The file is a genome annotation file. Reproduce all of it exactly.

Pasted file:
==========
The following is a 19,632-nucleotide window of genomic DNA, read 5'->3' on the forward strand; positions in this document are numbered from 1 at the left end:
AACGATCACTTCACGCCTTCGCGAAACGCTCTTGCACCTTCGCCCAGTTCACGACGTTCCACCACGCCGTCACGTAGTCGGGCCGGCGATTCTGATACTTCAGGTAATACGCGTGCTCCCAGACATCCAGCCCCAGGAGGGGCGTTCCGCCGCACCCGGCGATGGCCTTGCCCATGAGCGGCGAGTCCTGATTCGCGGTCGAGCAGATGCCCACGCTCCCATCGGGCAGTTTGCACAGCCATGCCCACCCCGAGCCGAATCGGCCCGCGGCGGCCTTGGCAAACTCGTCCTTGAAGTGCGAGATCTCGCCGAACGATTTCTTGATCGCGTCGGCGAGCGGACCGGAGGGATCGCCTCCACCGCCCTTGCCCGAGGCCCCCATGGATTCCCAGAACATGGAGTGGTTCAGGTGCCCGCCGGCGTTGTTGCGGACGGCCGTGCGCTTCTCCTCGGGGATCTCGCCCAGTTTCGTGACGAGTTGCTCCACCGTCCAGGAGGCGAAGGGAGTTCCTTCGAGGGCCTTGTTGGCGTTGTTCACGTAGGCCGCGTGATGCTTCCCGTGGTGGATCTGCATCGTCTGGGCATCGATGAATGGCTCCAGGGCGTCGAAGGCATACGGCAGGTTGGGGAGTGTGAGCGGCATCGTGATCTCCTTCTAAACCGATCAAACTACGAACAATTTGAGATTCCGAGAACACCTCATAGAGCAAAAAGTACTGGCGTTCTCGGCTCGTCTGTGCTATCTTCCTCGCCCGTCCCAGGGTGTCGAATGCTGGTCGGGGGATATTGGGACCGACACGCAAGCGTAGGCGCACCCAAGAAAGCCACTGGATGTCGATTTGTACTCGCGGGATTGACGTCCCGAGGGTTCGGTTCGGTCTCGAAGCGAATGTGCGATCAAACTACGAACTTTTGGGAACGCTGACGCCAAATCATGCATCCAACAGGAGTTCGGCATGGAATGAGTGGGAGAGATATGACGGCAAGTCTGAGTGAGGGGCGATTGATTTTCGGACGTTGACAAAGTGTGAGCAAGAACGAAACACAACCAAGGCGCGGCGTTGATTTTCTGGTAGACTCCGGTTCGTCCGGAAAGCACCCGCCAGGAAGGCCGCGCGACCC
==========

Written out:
The following is a 19,632-nucleotide window of genomic DNA, read 5'->3' on the forward strand; positions in this document are numbered from 1 at the left end:
AACGATCACTTCACGCCTTCGCGAAACGCTCTTGCACCTTCGCCCAGTTCACGACGTTCCACCACGCCGTCACGTAGTCGGGCCGGCGATTCTGATACTTCAGGTAATACGCGTGCTCCCAGACATCCAGCCCCAGGAGGGGCGTTCCGCCGCACCCGGCGATGGCCTTGCCCATGAGCGGCGAGTCCTGATTCGCGGTCGAGCAGATGCCCACGCTCCCATCGGGCAGTTTGCACAGCCATGCCCACCCCGAGCCGAATCGGCCCGCGGCGGCCTTGGCAAACTCGTCCTTGAAGTGCGAGATCTCGCCGAACGATTTCTTGATCGCGTCGGCGAGCGGACCGGAGGGATCGCCTCCACCGCCCTTGCCCGAGGCCCCCATGGATTCCCAGAACATGGAGTGGTTCAGGTGCCCGCCGGCGTTGTTGCGGACGGCCGTGCGCTTCTCCTCGGGGATCTCGCCCAGTTTCGTGACGAGTTGCTCCACCGTCCAGGAGGCGAAGGGAGTTCCTTCGAGGGCCTTGTTGGCGTTGTTCACGTAGGCCGCGTGATGCTTCCCGTGGTGGATCTGCATCGTCTGGGCATCGATGAATGGCTCCAGGGCGTCGAAGGCATACGGCAGGTTGGGGAGTGTGAGCGGCATCGTGATCTCCTTCTAAACCGATCAAACTACGAACAATTTGAGATTCCGAGAACACCTCATAGAGCAAAAAGTACTGGCGTTCTCGGCTCGTCTGTGCTATCTTCCTCGCCCGTCCCAGGGTGTCGAATGCTGGTCGGGGGATATTGGGACCGACACGCAAGCGTAGGCGCACCCAAGAAAGCCACTGGATGTCGATTTGTACTCGCGGGATTGACGTCCCGAGGGTTCGGTTCGGTCTCGAAGCGAATGTGCGATCAAACTACGAACTTTTGGGAACGCTGACGCCAAATCATGCATCCAACAGGAGTTCGGCATGGAATGAGTGGGAGAGATATGACGGCAAGTCTGAGTGAGGGGCGATTGATTTTCGGACGTTGACAAAGTGTGAGCAAGAACGAAACACAACCAAGGCGCGGCGTTGATTTTCTGGTAGACTCCGGTTCGTCCGGAAAGCACCCGCCAGGAAGGCCGCGCGACCC